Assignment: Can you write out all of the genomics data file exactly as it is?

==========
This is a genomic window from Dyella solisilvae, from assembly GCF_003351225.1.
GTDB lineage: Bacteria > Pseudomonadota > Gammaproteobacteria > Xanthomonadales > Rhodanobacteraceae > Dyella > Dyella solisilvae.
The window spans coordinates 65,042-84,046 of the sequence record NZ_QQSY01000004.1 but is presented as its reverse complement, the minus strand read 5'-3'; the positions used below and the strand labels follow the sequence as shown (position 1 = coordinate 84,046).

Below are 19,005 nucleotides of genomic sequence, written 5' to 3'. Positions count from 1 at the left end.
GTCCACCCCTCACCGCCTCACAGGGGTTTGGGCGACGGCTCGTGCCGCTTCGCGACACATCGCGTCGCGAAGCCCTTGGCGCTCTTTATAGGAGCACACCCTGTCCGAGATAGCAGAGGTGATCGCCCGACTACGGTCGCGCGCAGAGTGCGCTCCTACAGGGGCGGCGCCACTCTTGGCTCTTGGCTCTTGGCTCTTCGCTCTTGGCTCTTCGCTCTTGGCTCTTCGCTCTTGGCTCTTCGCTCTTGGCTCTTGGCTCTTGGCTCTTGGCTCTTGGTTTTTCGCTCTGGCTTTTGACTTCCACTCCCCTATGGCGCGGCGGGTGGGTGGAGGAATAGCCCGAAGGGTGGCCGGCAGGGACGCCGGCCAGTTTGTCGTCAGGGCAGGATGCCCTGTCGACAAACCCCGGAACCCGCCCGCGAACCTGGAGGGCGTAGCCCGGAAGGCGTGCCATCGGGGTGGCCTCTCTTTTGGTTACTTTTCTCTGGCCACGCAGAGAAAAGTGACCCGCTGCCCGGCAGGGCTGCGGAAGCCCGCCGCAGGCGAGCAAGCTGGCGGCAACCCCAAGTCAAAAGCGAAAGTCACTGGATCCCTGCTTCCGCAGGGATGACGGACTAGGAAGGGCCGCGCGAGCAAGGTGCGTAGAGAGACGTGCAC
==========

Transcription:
This is a genomic window from Dyella solisilvae, from assembly GCF_003351225.1.
GTDB lineage: Bacteria > Pseudomonadota > Gammaproteobacteria > Xanthomonadales > Rhodanobacteraceae > Dyella > Dyella solisilvae.
The window spans coordinates 65,042-84,046 of the sequence record NZ_QQSY01000004.1 but is presented as its reverse complement, the minus strand read 5'-3'; the positions used below and the strand labels follow the sequence as shown (position 1 = coordinate 84,046).

Below are 19,005 nucleotides of genomic sequence, written 5' to 3'. Positions count from 1 at the left end.
GTCCACCCCTCACCGCCTCACAGGGGTTTGGGCGACGGCTCGTGCCGCTTCGCGACACATCGCGTCGCGAAGCCCTTGGCGCTCTTTATAGGAGCACACCCTGTCCGAGATAGCAGAGGTGATCGCCCGACTACGGTCGCGCGCAGAGTGCGCTCCTACAGGGGCGGCGCCACTCTTGGCTCTTGGCTCTTGGCTCTTCGCTCTTGGCTCTTCGCTCTTGGCTCTTCGCTCTTGGCTCTTCGCTCTTGGCTCTTGGCTCTTGGCTCTTGGCTCTTGGTTTTTCGCTCTGGCTTTTGACTTCCACTCCCCTATGGCGCGGCGGGTGGGTGGAGGAATAGCCCGAAGGGTGGCCGGCAGGGACGCCGGCCAGTTTGTCGTCAGGGCAGGATGCCCTGTCGACAAACCCCGGAACCCGCCCGCGAACCTGGAGGGCGTAGCCCGGAAGGCGTGCCATCGGGGTGGCCTCTCTTTTGGTTACTTTTCTCTGGCCACGCAGAGAAAAGTGACCCGCTGCCCGGCAGGGCTGCGGAAGCCCGCCGCAGGCGAGCAAGCTGGCGGCAACCCCAAGTCAAAAGCGAAAGTCACTGGATCCCTGCTTCCGCAGGGATGACGGACTAGGAAGGGCCGCGCGAGCAAGGTGCGTAGAGAGACGTGCAC